• Pop off the cover with a flat-head screwdriver to locate the screw. Similarly, two-handle showers will often have screws that are hidden by plastic covers on the front of each handle. Pop off the covers to access the screws.
    • Once the set screws have been found, use a screwdriver or Allen wrench to loosen the screw and pull off the handle.
    • Set the shower handle aside, keeping track of the set screws.
    • Sometimes, the shower valve cartridge can be fully accessed after removing the handle. If this is the case, skip the next step. You do not need to remove the trim plate.

    How to Replace a Shower Valve Cartridge (3)

  3. Unscrew and Clean the Trim Plate

    The trim plate is the flat backing that sits behind the handle. Its purpose is to cover up the shower valve assembly and the hole in the shower wall to prevent water from seeping into the gap between the walls and causing excessive damage to the home.

    • To remove the trim plate, use a screwdriver to loosen the screws securing it to the valve assembly, then slide it off the valve stem.
    • Keep track of the screws, scrape off old caulking, and clean the trim plate and shower handle.

    How to Replace a Shower Valve Cartridge (4)

  4. Turn Off the Water

    The water to the shower is controlled with water stops typically located on either side of the shower valve cartridge.

    • Turn off the water using a screwdriver to isolate the shower valve from the rest of the water in the home.
    • If you cannot locate the water stops on the shower valve assembly, turn off the water to the entire home with the main shut-off valve.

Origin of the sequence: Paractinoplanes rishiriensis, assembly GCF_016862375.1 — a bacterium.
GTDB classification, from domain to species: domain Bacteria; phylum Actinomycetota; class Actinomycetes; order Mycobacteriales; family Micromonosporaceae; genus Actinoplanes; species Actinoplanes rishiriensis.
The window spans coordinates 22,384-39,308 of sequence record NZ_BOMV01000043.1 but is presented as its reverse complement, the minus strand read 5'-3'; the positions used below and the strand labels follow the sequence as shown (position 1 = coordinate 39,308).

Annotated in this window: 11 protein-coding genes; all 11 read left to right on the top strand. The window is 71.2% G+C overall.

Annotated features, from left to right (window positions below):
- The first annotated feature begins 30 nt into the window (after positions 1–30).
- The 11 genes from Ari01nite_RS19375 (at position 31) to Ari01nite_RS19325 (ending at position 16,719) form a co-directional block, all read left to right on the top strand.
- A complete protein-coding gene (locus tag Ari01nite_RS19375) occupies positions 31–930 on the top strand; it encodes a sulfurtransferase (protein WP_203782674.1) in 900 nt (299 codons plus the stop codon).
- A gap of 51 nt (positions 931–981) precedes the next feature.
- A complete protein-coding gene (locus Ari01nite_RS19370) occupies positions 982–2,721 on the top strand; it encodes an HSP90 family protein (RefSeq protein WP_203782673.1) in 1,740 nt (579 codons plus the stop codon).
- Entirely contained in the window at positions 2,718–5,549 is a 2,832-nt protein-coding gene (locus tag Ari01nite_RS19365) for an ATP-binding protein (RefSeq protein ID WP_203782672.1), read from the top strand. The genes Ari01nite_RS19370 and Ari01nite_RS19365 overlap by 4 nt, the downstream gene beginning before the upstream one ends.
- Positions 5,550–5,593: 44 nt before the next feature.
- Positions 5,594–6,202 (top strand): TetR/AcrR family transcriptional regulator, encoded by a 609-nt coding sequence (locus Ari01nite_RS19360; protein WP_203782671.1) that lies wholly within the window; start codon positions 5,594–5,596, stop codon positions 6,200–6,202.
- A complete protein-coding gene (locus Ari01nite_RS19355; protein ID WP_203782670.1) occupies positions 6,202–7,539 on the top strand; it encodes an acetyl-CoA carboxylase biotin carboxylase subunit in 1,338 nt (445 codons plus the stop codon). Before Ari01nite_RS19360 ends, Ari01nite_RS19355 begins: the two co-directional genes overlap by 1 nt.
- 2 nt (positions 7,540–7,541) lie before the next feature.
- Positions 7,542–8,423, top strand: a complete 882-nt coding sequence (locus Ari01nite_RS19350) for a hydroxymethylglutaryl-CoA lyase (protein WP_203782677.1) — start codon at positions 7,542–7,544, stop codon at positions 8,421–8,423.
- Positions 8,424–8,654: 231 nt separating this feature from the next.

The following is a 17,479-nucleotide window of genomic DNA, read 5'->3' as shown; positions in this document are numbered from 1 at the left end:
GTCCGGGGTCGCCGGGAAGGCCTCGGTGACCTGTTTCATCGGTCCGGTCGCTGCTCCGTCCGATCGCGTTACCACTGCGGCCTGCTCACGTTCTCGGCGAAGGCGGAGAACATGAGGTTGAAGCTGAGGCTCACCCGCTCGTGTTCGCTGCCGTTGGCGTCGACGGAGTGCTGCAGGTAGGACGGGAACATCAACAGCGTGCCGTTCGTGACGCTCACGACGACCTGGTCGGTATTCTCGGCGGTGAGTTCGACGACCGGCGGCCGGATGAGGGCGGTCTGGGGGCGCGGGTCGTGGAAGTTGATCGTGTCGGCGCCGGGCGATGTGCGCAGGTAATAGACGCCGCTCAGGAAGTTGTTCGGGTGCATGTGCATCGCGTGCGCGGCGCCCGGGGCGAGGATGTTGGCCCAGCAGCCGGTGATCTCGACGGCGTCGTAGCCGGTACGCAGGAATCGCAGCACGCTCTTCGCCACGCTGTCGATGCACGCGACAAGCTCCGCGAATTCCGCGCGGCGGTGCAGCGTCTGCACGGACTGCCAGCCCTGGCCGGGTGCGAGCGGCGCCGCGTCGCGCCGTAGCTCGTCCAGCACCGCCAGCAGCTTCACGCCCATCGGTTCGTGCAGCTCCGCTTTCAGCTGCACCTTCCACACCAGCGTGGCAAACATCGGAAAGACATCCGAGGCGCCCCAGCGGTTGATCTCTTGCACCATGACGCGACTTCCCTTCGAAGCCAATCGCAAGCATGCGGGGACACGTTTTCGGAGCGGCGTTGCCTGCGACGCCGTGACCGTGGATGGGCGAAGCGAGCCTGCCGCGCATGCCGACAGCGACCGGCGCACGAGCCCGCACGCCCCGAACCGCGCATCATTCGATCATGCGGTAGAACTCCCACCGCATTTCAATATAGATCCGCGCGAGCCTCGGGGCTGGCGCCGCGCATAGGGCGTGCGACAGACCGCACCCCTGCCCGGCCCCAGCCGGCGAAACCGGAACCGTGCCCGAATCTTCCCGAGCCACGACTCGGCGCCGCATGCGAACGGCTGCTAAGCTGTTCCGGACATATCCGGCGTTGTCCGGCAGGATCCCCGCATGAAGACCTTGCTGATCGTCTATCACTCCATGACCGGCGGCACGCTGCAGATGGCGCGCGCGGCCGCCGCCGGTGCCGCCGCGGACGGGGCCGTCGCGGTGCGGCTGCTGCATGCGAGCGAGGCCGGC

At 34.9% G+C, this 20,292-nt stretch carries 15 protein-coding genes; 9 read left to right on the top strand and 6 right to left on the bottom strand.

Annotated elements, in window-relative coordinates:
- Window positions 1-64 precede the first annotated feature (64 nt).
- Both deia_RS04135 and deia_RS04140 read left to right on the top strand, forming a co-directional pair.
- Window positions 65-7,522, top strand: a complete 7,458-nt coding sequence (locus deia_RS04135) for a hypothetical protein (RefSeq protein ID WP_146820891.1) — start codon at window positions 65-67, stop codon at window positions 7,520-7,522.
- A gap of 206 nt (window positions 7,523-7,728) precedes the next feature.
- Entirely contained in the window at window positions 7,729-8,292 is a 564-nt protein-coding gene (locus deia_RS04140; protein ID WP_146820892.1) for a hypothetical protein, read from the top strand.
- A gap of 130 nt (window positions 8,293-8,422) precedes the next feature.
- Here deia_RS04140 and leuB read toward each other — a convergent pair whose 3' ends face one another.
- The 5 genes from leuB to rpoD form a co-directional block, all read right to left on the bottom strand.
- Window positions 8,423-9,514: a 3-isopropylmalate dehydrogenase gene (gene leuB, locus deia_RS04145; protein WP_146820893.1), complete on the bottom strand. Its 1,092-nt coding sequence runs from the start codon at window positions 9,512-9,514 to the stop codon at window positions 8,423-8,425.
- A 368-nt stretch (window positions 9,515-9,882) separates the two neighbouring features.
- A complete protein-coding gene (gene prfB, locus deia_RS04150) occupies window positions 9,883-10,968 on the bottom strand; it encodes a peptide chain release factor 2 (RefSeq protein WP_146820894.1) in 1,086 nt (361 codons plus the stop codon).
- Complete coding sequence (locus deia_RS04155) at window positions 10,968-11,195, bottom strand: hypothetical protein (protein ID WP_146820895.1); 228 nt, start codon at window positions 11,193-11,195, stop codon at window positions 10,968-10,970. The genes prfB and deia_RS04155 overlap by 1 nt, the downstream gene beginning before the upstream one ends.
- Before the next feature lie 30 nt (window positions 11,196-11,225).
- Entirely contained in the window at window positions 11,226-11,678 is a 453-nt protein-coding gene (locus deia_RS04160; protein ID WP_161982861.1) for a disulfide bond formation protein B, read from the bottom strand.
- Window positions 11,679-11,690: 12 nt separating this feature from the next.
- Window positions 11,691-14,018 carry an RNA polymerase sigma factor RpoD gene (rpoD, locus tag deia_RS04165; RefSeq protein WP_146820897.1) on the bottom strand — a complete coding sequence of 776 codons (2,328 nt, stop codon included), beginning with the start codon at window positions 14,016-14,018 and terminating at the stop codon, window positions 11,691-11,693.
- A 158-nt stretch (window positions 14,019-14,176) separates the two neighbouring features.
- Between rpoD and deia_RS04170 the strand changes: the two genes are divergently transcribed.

• After turning off the water to the home, turn on a nearby faucet to release the pressure and drain the water line.

    How to Replace a Shower Valve Cartridge (5)

  5. Inspect and Prepare the Area

    Compare the size of the existing hole in the shower wall with the size of the shower valve. In some situations, the shower valve cartridge cannot be removed because the hole in the shower wall is too small to remove the retainer clip or pull out the shower valve cartridge.

    You do not need to expand the hole if the shower valve cartridge, water stops, and the retainer clip can be freely accessed.

    But, if the hole is too small, use a hack saw or an angle grinder to cut the tiles and increase the size of the hole. Keep the hole small enough to fit entirely behind the trim plate.

    How to Replace a Shower Valve Cartridge (6)

  6. Remove the Retainer Clip